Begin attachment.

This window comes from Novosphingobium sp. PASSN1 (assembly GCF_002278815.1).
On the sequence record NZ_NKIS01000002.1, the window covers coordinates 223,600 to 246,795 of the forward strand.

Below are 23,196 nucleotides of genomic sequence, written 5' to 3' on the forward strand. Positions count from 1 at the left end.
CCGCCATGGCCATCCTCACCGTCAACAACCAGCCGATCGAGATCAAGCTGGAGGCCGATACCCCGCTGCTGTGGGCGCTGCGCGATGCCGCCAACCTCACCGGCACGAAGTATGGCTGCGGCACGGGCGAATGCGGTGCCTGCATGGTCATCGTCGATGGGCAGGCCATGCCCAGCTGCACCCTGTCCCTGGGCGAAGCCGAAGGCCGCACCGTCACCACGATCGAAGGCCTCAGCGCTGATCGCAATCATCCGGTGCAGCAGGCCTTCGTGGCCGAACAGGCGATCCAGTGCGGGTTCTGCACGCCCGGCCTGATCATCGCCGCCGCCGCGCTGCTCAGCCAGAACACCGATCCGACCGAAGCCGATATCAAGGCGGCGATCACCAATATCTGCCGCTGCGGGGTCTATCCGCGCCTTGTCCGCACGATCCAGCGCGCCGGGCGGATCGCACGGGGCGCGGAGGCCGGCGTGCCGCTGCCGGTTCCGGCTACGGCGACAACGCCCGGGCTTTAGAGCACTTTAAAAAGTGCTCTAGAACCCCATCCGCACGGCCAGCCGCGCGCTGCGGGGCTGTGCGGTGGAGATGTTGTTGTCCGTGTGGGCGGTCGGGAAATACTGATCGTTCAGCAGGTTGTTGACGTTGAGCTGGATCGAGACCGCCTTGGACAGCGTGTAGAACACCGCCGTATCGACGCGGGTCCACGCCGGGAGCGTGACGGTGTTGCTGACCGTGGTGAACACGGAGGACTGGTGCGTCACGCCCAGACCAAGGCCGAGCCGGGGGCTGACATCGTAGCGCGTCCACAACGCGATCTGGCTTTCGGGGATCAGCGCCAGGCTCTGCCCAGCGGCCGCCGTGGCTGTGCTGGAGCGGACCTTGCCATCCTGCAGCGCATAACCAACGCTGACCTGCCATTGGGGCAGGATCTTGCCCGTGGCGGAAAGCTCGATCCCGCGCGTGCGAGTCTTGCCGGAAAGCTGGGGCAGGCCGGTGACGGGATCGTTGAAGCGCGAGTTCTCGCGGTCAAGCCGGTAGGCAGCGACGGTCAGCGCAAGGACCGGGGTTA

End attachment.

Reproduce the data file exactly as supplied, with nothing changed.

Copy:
This window comes from Novosphingobium sp. PASSN1 (assembly GCF_002278815.1).
On the sequence record NZ_NKIS01000002.1, the window covers coordinates 223,600 to 246,795 of the forward strand.

Below are 23,196 nucleotides of genomic sequence, written 5' to 3' on the forward strand. Positions count from 1 at the left end.
CCGCCATGGCCATCCTCACCGTCAACAACCAGCCGATCGAGATCAAGCTGGAGGCCGATACCCCGCTGCTGTGGGCGCTGCGCGATGCCGCCAACCTCACCGGCACGAAGTATGGCTGCGGCACGGGCGAATGCGGTGCCTGCATGGTCATCGTCGATGGGCAGGCCATGCCCAGCTGCACCCTGTCCCTGGGCGAAGCCGAAGGCCGCACCGTCACCACGATCGAAGGCCTCAGCGCTGATCGCAATCATCCGGTGCAGCAGGCCTTCGTGGCCGAACAGGCGATCCAGTGCGGGTTCTGCACGCCCGGCCTGATCATCGCCGCCGCCGCGCTGCTCAGCCAGAACACCGATCCGACCGAAGCCGATATCAAGGCGGCGATCACCAATATCTGCCGCTGCGGGGTCTATCCGCGCCTTGTCCGCACGATCCAGCGCGCCGGGCGGATCGCACGGGGCGCGGAGGCCGGCGTGCCGCTGCCGGTTCCGGCTACGGCGACAACGCCCGGGCTTTAGAGCACTTTAAAAAGTGCTCTAGAACCCCATCCGCACGGCCAGCCGCGCGCTGCGGGGCTGTGCGGTGGAGATGTTGTTGTCCGTGTGGGCGGTCGGGAAATACTGATCGTTCAGCAGGTTGTTGACGTTGAGCTGGATCGAGACCGCCTTGGACAGCGTGTAGAACACCGCCGTATCGACGCGGGTCCACGCCGGGAGCGTGACGGTGTTGCTGACCGTGGTGAACACGGAGGACTGGTGCGTCACGCCCAGACCAAGGCCGAGCCGGGGGCTGACATCGTAGCGCGTCCACAACGCGATCTGGCTTTCGGGGATCAGCGCCAGGCTCTGCCCAGCGGCCGCCGTGGCTGTGCTGGAGCGGACCTTGCCATCCTGCAGCGCATAACCAACGCTGACCTGCCATTGGGGCAGGATCTTGCCCGTGGCGGAAAGCTCGATCCCGCGCGTGCGAGTCTTGCCGGAAAGCTGGGGCAGGCCGGTGACGGGATCGTTGAAGCGCGAGTTCTCGCGGTCAAGCCGGTAGGCAGCGACGGTCAGCGCAAGGACCGGGGTTA